Friday, October 25, 2013

Underestimating the Risks

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“Familiarity breeds liking.”


        One of functionalities of our brain is to sort everything into two pile: The importants and the others. We define important subjects as something new and unfamiliar to us. We pay attention to important things while ignoring the unimportant ones. 

Habituation and Riskiness

        Habituation refers to how our brains turns important things into unimportant things. Our brain does so when we experience the same thing over and over again. So, one thing could look risky on the first day we experience it. But, we will feel that it is less important and less risky to when we experience it more, when in fact it is still the same thing and the riskiness is still the same.

Tuesday, October 22, 2013

Overestimating the Risks

 Reasons that People over Estimate Risk

We overestimate the risk,

  1. When it has catastrophic consequences
  2. When we are unfamiliar or don’t understand the subject
  3. When we think we are not in control
  4. When our children are involved
  5. When the future generation bears the consequences.
  6. When we know the victim personally
  7. When the effect generates fear
  8. When the involved institution is not trustworthy
  9. When it is in the media
  10. When it has happened in the past
  11. When someone benefits from it
  12. When the accompanied benefit is not clear
  13. When the loss is irreversible
  14. When we are exposed to the risk
  15. When it is a man-made. Well, we don’t blame vocalno for erupting but we do try to find people responsible for making a nuclear power plant explode.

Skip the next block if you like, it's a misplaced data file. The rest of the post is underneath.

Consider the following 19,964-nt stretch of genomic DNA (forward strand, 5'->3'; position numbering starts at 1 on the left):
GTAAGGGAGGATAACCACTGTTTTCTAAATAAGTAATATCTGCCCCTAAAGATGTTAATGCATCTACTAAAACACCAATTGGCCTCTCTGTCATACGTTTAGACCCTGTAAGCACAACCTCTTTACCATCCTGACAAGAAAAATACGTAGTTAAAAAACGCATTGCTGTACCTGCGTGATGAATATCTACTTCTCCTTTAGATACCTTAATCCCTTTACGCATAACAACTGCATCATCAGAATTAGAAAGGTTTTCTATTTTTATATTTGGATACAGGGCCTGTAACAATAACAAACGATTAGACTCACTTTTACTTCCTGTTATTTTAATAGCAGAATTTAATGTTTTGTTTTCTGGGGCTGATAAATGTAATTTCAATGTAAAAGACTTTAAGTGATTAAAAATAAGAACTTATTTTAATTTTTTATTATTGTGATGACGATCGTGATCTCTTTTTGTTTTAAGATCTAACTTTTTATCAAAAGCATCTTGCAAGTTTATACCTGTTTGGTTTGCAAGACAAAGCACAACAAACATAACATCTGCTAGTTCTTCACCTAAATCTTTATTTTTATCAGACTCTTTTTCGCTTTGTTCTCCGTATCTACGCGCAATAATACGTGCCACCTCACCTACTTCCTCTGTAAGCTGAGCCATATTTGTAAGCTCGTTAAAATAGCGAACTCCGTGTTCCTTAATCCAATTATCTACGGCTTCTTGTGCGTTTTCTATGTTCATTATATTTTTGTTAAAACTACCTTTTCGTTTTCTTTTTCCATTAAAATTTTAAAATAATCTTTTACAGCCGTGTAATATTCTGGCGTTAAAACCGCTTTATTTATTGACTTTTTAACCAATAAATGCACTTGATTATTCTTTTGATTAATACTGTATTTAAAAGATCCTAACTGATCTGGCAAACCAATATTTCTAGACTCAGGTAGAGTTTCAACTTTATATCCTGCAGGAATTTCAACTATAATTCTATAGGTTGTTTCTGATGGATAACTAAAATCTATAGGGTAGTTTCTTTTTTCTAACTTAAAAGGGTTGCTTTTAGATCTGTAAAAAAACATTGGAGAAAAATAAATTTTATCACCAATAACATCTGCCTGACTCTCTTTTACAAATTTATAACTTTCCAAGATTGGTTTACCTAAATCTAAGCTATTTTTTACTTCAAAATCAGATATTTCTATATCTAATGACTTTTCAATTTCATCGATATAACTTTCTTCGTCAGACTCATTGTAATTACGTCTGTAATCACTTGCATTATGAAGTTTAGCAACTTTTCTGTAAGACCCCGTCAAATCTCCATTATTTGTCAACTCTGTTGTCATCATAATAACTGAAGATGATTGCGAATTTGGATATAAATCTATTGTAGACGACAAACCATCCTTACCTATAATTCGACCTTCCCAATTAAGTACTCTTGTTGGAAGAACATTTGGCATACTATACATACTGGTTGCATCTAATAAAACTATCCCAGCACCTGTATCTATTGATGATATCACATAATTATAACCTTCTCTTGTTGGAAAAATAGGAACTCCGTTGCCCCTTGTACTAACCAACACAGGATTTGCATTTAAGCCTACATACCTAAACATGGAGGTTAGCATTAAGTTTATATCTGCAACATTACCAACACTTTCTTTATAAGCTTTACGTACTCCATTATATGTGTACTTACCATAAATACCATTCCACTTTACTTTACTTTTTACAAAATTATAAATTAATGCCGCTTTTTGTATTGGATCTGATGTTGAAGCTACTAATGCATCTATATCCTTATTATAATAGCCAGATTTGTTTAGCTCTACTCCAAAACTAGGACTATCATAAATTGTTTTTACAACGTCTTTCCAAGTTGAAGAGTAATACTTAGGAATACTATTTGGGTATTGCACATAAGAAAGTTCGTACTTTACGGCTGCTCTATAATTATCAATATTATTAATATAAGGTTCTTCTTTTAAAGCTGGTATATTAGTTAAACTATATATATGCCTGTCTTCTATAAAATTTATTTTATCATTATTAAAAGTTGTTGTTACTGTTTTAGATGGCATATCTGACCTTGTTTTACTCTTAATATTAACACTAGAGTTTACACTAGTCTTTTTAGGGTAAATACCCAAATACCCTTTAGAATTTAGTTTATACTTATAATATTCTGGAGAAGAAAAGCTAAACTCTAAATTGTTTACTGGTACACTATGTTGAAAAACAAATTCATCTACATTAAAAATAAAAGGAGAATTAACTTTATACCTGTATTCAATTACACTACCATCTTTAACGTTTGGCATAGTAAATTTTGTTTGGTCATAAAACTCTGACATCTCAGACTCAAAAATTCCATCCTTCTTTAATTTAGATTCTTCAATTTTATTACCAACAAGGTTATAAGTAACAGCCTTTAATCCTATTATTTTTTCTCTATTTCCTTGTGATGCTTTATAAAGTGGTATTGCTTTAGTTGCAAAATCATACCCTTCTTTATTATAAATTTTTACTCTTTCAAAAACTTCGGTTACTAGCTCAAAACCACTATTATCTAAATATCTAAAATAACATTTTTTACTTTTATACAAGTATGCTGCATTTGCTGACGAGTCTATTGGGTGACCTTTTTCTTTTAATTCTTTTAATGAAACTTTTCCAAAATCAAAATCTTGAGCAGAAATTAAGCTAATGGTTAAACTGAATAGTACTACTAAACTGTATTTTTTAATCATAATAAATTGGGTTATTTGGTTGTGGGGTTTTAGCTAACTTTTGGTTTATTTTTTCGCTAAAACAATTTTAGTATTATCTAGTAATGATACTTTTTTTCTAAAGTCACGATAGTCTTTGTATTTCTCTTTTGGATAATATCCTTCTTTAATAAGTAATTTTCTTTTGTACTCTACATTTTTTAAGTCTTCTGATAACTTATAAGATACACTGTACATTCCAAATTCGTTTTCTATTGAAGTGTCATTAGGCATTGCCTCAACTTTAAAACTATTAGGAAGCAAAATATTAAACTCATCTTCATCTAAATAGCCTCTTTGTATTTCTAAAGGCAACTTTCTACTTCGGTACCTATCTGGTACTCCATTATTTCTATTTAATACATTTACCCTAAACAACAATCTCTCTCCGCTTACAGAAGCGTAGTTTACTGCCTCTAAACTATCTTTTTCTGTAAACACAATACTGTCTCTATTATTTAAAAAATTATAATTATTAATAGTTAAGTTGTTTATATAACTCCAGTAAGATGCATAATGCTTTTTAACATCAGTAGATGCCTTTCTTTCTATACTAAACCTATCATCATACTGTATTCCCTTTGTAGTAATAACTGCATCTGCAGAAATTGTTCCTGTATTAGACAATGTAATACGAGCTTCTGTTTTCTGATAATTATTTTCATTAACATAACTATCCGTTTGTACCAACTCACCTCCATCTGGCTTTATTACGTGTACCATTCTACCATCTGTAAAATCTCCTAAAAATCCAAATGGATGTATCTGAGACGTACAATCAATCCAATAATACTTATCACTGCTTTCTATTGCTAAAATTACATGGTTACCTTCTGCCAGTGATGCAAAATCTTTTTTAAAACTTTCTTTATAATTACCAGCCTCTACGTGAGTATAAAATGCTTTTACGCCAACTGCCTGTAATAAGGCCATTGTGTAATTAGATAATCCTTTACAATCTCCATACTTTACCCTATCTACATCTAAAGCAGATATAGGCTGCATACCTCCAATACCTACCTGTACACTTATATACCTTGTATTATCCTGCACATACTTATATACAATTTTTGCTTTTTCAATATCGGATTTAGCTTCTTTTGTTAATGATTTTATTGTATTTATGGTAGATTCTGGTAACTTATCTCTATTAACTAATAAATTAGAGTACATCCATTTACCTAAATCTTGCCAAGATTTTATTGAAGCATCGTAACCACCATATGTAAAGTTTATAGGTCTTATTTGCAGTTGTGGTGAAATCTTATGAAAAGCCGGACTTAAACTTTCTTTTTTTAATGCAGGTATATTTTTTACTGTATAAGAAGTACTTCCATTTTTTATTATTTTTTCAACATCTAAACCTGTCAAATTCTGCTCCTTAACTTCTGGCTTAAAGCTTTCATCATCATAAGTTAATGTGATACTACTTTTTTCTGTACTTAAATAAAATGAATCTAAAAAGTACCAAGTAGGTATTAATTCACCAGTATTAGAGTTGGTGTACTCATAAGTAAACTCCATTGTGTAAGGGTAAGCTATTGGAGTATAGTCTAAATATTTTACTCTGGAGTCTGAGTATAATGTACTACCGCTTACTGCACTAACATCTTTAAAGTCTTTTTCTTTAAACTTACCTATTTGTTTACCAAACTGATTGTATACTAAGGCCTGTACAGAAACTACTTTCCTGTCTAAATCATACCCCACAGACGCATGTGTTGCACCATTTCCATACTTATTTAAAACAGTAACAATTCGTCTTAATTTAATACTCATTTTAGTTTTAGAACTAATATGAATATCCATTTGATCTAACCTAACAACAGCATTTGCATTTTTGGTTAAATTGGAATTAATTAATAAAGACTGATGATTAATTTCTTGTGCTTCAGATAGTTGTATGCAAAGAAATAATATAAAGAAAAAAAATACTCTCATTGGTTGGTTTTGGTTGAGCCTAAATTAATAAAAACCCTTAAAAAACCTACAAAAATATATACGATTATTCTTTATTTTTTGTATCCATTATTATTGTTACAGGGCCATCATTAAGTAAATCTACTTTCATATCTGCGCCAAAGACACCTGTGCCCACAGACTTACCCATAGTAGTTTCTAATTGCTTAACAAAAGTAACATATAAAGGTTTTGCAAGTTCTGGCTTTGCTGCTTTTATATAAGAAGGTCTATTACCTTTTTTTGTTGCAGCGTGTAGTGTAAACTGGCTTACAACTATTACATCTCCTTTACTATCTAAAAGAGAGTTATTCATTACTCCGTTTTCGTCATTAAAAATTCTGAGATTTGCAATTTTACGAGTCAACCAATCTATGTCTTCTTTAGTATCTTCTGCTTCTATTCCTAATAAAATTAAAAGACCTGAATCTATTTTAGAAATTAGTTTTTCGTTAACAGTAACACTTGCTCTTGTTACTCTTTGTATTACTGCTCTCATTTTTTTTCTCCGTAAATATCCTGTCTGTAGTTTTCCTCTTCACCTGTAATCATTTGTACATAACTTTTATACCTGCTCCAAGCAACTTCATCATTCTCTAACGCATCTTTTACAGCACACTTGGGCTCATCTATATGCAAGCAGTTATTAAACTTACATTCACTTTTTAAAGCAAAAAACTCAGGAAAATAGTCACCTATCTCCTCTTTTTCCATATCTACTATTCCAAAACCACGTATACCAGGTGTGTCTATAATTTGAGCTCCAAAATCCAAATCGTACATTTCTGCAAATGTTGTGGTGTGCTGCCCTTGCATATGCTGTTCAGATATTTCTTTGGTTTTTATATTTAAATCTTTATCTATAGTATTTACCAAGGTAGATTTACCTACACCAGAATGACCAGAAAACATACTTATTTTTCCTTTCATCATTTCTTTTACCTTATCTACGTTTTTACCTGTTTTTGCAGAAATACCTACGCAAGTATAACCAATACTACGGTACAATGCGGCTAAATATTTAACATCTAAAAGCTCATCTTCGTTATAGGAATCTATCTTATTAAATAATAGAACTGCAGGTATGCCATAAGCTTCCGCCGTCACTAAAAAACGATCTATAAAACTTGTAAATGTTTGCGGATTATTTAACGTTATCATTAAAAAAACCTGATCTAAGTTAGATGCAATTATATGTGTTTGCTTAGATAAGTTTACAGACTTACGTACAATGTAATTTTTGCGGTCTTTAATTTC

16. When the threat is more recent   
SOURCEThe Science of Fear: How the Culture of Fear Manipulates Your Brain 

Book or Audiobooks?

Personally, I prefer audiobooks. It's fun, and I can listen when I'm doing something else. It also makes other activities (e.g., jogging) a lot more fun. For more detail about audiobooks, please read [this post].

There is one more reason that may encourage you to go for the audiobook version. You can get it now for FREE. Audible offers you a free trial for 14 days. Even if you get the book and cancel the subscription right away (so that you don't have to pay), you can keep the book. And, don't worry if you lost the audiobook file. Just log into You can keep downloading the over and over again.

   About the summary: It takes time to finish up a book. And, when you do, sometimes, you want to review what you learn from the book. If you do not make  notes as you read, you might have to go through the book once again. This can be time-consuming when you are dealing with a book. But you can still flip through the book and locate what you are looking for.

However, when the material is an audiobook, it is extremely hard to locate a specific part of content. Most likely you will have to listen to the entire audiobook once again.

This book summary will help solve the pain of having to go through the book all over again.

I am leaving out the details of the books. Most books have interesting examples and case studies, not included here. Reading the original book would be much more entertaining and enlightening. If you like the summary, you may want to get the original from the source below.

Friday, October 18, 2013

How Our Memory Works

Photo Album

Our memory isn’t like an album full of photos. Our memory is subject to change. You may remember something today, but you won’t remember in a few months later. And, you would insist that you remember it, even if what you remember was wrong.
Our memory is also highly biased. We tend to remember something very well, but not to remember other things very well. Here is why.